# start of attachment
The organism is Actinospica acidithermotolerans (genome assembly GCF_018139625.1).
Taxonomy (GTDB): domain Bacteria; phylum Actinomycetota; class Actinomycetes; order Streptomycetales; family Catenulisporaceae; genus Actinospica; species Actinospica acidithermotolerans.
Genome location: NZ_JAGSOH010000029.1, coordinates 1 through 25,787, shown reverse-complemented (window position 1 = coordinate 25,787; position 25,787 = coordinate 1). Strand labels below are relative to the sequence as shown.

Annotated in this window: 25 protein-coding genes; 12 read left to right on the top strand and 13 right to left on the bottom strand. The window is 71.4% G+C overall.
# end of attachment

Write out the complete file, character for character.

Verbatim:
The organism is Actinospica acidithermotolerans (genome assembly GCF_018139625.1).
Taxonomy (GTDB): domain Bacteria; phylum Actinomycetota; class Actinomycetes; order Streptomycetales; family Catenulisporaceae; genus Actinospica; species Actinospica acidithermotolerans.
Genome location: NZ_JAGSOH010000029.1, coordinates 1 through 25,787, shown reverse-complemented (window position 1 = coordinate 25,787; position 25,787 = coordinate 1). Strand labels below are relative to the sequence as shown.

Annotated in this window: 25 protein-coding genes; 12 read left to right on the top strand and 13 right to left on the bottom strand. The window is 71.4% G+C overall.